Thursday, 30 October 2014

The bloody forest

A picture says a thousand words. Write them.
Mission: Write a story, a description, a poem, a metaphor, a commentary, or a critique about this picture. Write something about this picture.
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“They call it the bloody forest,” he announced ponderously.
“But that’s just a name… right?” She peered into the edge of the forest and saw the red liquid that seemed to run down the centre of the path.
He lifted an eyebrow.
“It’s not… actually blood?” she asked.
“Does it look like blood?”
“Y-yes.” She still looked nervous.
“But it can’t be,” she argued.
“One story is that there was a battle here. A huge one with thousands of fighters. So many that their spilled blood still pours out of the ground.”
She gave him a sceptical look. “Trees,” she argued. “Big trees.”
“It must have been a very long time ago for the trees to grow this big.”
“That’s what I just said.”
He grinned at her. “Right.”
They still hadn’t entered the forest.
“Do we have to go through it?” she asked.
He shrugged. “We could go around... but it would take days longer.”
Her feet shuffled in her agitation. “Have you done it before? Walked through the forest?”
Now she asks.”
With a second glance at him, she took a decisive step into the forest.
He noticed that she stayed out of the liquid.
He followed her in.
“Don’t step in the blood,” he warned.
She smacked him on the upper arm. “Stop teasing.” But as she stepped back, she stood in the liquid. “Oh... now I’ve got it on my shoes.”
“Ooh... that doesn’t wash out.”
“Her face twisted in distaste. “What is it? Really?”
“Iron. But it still doesn’t wash out.”
“I hate you.”
He chuckled. “I know. You told me last week.”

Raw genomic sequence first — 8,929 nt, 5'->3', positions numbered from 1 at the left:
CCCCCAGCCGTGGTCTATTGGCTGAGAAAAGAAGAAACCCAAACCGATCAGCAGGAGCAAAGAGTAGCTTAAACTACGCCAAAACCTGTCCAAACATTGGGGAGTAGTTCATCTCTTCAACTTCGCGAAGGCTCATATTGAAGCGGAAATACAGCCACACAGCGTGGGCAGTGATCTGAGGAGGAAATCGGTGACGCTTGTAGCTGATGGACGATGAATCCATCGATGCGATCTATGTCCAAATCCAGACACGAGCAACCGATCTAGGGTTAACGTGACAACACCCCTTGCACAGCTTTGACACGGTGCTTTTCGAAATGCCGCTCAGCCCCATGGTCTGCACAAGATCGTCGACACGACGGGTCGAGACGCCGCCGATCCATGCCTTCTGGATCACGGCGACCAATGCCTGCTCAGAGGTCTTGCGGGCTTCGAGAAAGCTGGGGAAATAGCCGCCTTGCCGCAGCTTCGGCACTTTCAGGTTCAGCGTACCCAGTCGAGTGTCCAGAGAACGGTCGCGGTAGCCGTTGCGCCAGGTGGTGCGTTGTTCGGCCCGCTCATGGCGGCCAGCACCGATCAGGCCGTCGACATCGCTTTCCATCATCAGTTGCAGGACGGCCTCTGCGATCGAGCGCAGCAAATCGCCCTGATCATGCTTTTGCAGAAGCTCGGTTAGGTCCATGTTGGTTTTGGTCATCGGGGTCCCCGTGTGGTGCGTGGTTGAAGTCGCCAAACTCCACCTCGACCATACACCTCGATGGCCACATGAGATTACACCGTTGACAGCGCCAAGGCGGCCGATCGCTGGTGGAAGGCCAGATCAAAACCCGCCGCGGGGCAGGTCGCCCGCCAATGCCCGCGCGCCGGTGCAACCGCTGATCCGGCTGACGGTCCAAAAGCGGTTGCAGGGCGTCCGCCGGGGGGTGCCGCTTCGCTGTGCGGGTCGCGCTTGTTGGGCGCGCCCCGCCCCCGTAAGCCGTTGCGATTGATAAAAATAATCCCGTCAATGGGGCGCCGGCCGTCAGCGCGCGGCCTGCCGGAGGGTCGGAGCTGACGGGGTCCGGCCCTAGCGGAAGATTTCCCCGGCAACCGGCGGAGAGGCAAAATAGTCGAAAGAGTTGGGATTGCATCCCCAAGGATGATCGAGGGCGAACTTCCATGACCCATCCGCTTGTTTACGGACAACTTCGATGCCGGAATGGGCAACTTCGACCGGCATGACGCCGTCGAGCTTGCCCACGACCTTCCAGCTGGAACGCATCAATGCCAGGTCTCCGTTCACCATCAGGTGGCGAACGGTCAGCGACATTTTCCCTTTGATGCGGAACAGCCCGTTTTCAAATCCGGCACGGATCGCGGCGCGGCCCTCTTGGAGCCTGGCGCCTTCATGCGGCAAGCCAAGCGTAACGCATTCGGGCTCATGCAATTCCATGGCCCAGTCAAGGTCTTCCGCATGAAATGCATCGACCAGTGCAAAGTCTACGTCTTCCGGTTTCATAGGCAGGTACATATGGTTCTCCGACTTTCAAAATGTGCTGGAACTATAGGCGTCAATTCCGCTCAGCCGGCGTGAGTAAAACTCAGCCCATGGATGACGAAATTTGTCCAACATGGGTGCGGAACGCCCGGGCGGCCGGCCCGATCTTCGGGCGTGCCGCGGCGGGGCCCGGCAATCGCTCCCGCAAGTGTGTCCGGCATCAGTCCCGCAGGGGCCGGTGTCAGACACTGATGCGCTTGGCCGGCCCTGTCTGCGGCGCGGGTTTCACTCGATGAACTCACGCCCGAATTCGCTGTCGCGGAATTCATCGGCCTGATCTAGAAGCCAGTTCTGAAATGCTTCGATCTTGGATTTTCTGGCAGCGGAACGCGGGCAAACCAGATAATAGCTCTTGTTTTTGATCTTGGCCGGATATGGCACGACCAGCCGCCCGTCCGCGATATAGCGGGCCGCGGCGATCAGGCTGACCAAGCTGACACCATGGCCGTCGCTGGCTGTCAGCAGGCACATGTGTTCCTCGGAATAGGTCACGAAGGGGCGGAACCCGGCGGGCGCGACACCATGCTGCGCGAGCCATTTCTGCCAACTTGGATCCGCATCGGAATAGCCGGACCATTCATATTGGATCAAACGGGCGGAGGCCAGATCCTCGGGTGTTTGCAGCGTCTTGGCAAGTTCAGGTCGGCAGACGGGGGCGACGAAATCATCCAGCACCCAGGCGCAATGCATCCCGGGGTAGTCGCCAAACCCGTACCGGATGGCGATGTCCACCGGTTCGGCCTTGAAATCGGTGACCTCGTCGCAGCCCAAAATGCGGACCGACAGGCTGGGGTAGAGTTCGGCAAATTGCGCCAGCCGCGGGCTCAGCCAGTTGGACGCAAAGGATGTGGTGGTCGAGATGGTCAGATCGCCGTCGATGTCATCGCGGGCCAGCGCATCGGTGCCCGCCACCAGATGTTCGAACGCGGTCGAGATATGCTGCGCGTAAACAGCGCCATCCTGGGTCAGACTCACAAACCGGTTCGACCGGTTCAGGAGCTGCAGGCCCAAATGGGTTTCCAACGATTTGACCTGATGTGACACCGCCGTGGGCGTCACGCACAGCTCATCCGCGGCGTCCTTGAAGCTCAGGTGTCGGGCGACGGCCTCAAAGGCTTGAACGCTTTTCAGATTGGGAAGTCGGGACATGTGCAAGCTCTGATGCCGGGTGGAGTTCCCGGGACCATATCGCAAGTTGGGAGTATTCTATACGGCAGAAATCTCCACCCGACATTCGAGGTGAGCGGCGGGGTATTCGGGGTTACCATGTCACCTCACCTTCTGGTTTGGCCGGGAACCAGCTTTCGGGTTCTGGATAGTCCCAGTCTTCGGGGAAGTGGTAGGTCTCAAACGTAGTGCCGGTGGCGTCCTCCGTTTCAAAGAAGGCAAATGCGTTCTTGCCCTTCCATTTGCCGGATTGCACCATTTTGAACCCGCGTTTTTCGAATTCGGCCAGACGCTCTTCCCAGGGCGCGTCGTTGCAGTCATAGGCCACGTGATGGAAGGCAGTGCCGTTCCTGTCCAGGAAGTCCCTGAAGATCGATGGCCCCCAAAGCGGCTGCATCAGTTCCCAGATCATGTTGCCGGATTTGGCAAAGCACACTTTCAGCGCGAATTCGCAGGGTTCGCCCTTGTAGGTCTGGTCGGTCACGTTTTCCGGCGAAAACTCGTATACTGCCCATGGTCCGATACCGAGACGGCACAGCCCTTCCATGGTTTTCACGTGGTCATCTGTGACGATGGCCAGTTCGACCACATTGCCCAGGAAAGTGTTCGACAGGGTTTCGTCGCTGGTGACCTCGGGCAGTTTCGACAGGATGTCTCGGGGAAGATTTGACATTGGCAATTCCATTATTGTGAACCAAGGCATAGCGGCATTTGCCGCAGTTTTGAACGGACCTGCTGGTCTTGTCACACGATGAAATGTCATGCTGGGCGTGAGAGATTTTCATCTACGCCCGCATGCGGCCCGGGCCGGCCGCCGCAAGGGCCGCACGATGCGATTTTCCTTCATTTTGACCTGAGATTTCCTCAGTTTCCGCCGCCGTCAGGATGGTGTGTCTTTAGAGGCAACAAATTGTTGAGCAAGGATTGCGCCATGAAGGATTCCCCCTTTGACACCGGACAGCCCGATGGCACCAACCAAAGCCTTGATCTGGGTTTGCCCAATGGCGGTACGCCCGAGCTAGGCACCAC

She trudged on in silence. He gave her a gentle push, or pointed where they needed to go. Mostly there was no choice; just one path - winding through the trees and little used by the look of it.
“No one lives in here?”
“Too dark?”
Her nerves were making her chatty.
“But it is a forest.”
“Something must live in here.”
He got a look for that.
“Nothing too large,” he added.
“No rodents of unusual size?”
“Not as far as I know.”
“Uh, huh.”
Silence for some time as they walked and her breathing started to get laboured.
“Do you want to stop?” he asked her.
“No.” A pause. “It unnerves me,” she added.
He frowned at her. “We can stop for a few minutes.”
“No.” Another pause. “Thank you, but I just want to get out of here.”
Handing her the water canteen without comment, they stopped - standing in place while she got her breath back.
He waited until she started to walk again before following her.
Some time later, her breathing was strained and he was watching her so closely that he didn’t see when the figure leapt out of the undergrowth and grabbed him.
© AM Gray 2014

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